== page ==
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Four Australian bowlers who played in ‘Sandpaper Gate’ scandal match release statement denying knowledge of incident

THE four Aussie bowlers who played in the sandpaper match have denied any knowledge of ball tampering.

Speedsters Pat Cummins, Mitchell Starc and Josh Hazlewood and spinner Nathan Lyon have called for an end to the ‘rumour-mongering and innuendo’ as the row threatens to engulf Aussie cricket for the second time in three years.

Cameron Bancroft was banned for nine months for his part in the scandal
Aussie players used sandpaper to tamper with the ball

With the Ashes just seven months away, England players are watching from afar with a mixture of disbelief and amusement.

The controversy erupted again last week when batsman Cameron Bancroft, banned for nine months after TV pictures showed him with sandpaper down his trousers, suggested the bowlers would have known.

But the quartet responded yesterday with a statement addressed to the Australian public.

It said: “We pride ourselves on our honesty.

“So it’s been disappointing to see that our integrity has been questioned by some journalists and past players in recent days in regard to the Cape Town Test of 2018.

“We have already answered questions many times on this issue but feel compelled to put the key facts on the record again.

“We did not know a foreign substance was taken onto the field to alter the condition of the ball until we saw the images on the big screen at Newlands.

“And to those who, despite the absence of evidence, insist that ‘we must have known’ about the use of a foreign substance simply because we are bowlers, we say this…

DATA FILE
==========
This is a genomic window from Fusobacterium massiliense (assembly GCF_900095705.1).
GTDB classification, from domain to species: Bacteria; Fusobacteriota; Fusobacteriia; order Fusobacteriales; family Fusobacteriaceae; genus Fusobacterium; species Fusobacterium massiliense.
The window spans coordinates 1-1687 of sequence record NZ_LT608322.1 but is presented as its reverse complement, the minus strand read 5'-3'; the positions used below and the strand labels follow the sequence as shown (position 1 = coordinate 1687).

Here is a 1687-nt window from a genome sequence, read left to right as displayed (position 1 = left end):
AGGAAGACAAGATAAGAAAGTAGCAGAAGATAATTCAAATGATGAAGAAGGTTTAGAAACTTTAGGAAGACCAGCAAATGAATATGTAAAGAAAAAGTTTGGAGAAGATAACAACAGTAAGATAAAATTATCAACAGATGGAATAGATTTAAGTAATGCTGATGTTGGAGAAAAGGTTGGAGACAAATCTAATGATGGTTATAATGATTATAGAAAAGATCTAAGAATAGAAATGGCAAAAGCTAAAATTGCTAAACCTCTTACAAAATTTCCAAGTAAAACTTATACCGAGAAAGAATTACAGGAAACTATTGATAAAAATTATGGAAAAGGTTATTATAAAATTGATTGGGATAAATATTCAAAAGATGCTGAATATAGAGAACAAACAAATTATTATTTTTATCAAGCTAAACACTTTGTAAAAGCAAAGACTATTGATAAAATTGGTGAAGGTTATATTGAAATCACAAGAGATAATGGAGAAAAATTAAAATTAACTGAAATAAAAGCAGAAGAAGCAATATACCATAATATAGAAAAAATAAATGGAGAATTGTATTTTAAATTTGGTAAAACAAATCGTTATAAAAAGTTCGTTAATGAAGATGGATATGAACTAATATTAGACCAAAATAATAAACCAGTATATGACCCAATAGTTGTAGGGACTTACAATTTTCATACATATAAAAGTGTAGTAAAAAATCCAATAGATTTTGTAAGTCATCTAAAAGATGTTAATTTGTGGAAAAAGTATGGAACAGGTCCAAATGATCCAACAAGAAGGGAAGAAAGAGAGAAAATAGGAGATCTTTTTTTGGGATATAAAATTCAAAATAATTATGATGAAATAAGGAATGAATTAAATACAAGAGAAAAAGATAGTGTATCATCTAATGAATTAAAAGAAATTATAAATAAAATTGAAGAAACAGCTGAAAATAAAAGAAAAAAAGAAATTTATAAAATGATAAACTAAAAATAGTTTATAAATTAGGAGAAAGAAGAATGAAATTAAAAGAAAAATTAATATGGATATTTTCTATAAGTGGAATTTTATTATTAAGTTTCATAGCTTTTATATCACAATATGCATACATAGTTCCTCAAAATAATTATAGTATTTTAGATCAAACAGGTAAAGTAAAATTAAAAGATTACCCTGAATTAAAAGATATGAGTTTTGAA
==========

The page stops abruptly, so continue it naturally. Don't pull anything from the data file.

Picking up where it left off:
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Spinner Nathan Lyon is one of the four to put his name to the statement

Mitchell Starc has also denied all knowledge

Josh Hazlewood is another of the quartet seeking to end ‘innuendo and rumour-mongering’

And Pat Cummins also claims he was clueless as to what his cheating team-mates were up to

“The umpires during that Test match, Nigel Llong and Richard Illingworth, both very respected and experienced umpires, inspected the ball after the images surfaced on the TV coverage and did not change it because there was no sign of damage.

“None of this excuses what happened on the field that day at Newlands. It was wrong and it should never have happened.

“We’ve all learned valuable lessons and we’d like to think the public can see a change for the better in terms of the way we play, the way we behave and respect the game.

“Our commitment to improving as people and players will continue.

“We respectfully request an end to the rumour-mongering and innuendo. It has gone on too long and it is time to move on.”

The statement refers only to sandpaper – a ‘foreign substance’ – at Cape Town and does not address previous suspicions of ball-tampering.

Ex-skipper Michael Clarke thinks other players must have known, former wicketkeeper Adam Gilchrist reckons more will come to light while another former captain, Ian Chappell, says Steve Smith should not be captain again.

There is a growing campaign for Smith to replace Tim Paine as Aussie Test captain following the Ashes.

Stuart Broad’s view is that England’s bowlers know exactly what is being done to the ball as they seek reverse swing.

Cricket Australia have invited fresh information but many of the administrators and back-room staff around in 2018 have left the organisation.

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